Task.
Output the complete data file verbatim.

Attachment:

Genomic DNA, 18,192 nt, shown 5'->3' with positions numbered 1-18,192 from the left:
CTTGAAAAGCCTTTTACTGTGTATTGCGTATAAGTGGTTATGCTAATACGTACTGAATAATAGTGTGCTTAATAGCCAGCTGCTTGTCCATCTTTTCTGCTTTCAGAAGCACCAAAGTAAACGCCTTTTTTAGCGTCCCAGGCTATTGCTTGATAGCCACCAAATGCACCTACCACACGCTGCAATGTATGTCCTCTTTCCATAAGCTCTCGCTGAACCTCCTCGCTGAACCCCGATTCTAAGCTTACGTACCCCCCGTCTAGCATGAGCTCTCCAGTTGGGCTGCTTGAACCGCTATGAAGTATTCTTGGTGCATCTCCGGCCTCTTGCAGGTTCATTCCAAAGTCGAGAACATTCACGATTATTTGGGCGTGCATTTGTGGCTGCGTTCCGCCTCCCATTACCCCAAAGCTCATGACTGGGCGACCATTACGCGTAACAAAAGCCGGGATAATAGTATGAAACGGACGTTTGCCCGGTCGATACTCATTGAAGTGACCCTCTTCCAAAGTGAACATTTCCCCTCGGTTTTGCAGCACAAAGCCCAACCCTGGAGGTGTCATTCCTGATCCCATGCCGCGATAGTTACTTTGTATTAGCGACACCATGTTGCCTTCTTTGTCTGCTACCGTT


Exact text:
Genomic DNA, 18,192 nt, shown 5'->3' with positions numbered 1-18,192 from the left:
CTTGAAAAGCCTTTTACTGTGTATTGCGTATAAGTGGTTATGCTAATACGTACTGAATAATAGTGTGCTTAATAGCCAGCTGCTTGTCCATCTTTTCTGCTTTCAGAAGCACCAAAGTAAACGCCTTTTTTAGCGTCCCAGGCTATTGCTTGATAGCCACCAAATGCACCTACCACACGCTGCAATGTATGTCCTCTTTCCATAAGCTCTCGCTGAACCTCCTCGCTGAACCCCGATTCTAAGCTTACGTACCCCCCGTCTAGCATGAGCTCTCCAGTTGGGCTGCTTGAACCGCTATGAAGTATTCTTGGTGCATCTCCGGCCTCTTGCAGGTTCATTCCAAAGTCGAGAACATTCACGATTATTTGGGCGTGCATTTGTGGCTGCGTTCCGCCTCCCATTACCCCAAAGCTCATGACTGGGCGACCATTACGCGTAACAAAAGCCGGGATAATAGTATGAAACGGACGTTTGCCCGGTCGATACTCATTGAAGTGACCCTCTTCCAAAGTGAACATTTCCCCTCGGTTTTGCAGCACAAAGCCCAACCCTGGAGGTGTCATTCCTGATCCCATGCCGCGATAGTTACTTTGTATTAGCGACACCATGTTGCCTTCTTTGTCTGCTACCGTT